I don’t know how much longer breastfeeding will continue, this time there’s no initial six month target, or waiting for certain seasons to end, we will just sit it out and see how much longer both enjoy it. We’ll keep trying the cows milk. Really only my son will have the final say, though he does have teeth now and if he becomes too chewy…………….
COMPETITION NOW CLOSED.
I am *terribly* excited to announce my very first ever blog competition! And with my love of clothes what could be more appropriate than being able to offer you fashion-loving gorgeous people out there a whole ten quid off a fabulous upcoming online boutique? The site is easy to search, by item, price or colour and i am already in love with their floral chiffon shorts and cute panda t-shirt, as well as some of their stunning maxi dresses.
"Founded in 2011, SEEN was created through the frustration of lack of support for smaller independent UK designers and labels and our aim is to introduce and show case their collections through this website. With our mix of designer menswear & womenswear from independent designers our wide range of pieces offer something for everyone and budget, including everyday wear to couture and celebrity worn."
So, without further ado, I will hereby launch this competition *cracks open bottle of champagne on blog helm*
and leave a comment below telling me you have done so.
Winners will be chosen randomly on the 15th July at 23.59pm BST, so good luck!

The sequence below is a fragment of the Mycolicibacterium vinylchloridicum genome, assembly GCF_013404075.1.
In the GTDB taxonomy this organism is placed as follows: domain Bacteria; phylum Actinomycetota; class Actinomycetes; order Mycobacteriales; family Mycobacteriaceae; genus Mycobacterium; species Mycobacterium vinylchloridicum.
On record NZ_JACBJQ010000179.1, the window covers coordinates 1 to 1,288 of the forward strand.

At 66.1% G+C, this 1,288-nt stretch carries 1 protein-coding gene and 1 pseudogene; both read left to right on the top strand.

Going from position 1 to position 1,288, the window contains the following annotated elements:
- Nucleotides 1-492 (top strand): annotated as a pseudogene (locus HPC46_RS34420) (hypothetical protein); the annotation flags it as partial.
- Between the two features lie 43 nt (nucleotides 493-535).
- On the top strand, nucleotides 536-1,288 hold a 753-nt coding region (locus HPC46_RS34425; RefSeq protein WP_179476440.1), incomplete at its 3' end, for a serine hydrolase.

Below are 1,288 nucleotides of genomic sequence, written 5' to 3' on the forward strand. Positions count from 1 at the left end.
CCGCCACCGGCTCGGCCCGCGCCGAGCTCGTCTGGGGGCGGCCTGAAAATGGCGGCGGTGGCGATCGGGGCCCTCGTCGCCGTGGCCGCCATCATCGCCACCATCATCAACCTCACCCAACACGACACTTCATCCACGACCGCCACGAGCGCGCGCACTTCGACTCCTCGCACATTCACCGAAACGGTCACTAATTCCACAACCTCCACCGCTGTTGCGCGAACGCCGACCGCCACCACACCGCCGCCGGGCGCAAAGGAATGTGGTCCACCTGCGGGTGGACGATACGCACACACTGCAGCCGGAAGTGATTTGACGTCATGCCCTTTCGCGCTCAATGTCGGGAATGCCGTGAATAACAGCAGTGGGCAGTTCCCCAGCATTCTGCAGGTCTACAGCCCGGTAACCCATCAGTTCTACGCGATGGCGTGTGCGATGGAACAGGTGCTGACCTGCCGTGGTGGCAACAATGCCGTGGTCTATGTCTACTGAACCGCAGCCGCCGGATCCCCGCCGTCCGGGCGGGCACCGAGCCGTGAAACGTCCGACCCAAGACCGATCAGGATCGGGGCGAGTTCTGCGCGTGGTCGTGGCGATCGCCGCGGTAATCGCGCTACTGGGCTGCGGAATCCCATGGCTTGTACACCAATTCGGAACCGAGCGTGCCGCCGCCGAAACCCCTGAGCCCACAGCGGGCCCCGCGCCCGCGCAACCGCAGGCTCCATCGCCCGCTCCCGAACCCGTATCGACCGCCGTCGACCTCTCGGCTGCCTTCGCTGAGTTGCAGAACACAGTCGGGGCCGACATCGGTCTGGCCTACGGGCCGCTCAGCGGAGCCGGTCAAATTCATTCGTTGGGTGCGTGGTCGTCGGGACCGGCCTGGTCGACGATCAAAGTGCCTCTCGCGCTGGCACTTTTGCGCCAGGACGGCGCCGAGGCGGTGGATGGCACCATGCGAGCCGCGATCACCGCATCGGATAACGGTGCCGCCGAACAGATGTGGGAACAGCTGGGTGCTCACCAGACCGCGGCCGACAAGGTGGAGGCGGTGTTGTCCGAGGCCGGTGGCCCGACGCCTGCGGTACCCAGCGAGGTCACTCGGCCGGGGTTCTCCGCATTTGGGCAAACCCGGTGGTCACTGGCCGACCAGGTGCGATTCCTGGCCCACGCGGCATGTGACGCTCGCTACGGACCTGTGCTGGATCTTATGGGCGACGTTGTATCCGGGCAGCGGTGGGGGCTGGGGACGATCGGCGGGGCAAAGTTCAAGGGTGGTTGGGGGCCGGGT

When I began writing a blog, blogger was my first choice – nice and simple, quick to set up and with a good handful of templates to make it look pretty and a little more personalised. However as I delved deeper into the blogging world, I began to realise the limitations of blogger – it sometimes failed to work properly, there were insufficient ways to alter the look and feel of the blog and was suitably inflexible with the minor details of blog creation. Looking at other peoples creations, I began to lust after a ‘posh blog’ and soon came to realise that the blogs that I aspired to were all self-hosted and created using wordpress.
I decided to search around for a hosting company that could help me set up my wordpress blog because I had printed out instructions about how to install wordpress and it just seemed really really complicated. I came across several, but MHHosting had the best prices and what swung it for me straight away was the customer service. @MHHost always seems to be on twitter, so at any time of the day or night he/she/it is out there tweeting the answers to my silly newbie questions and sorting out minor difficulties. They even set up my wordpress so that all I had to do was make it look pretty and start writing!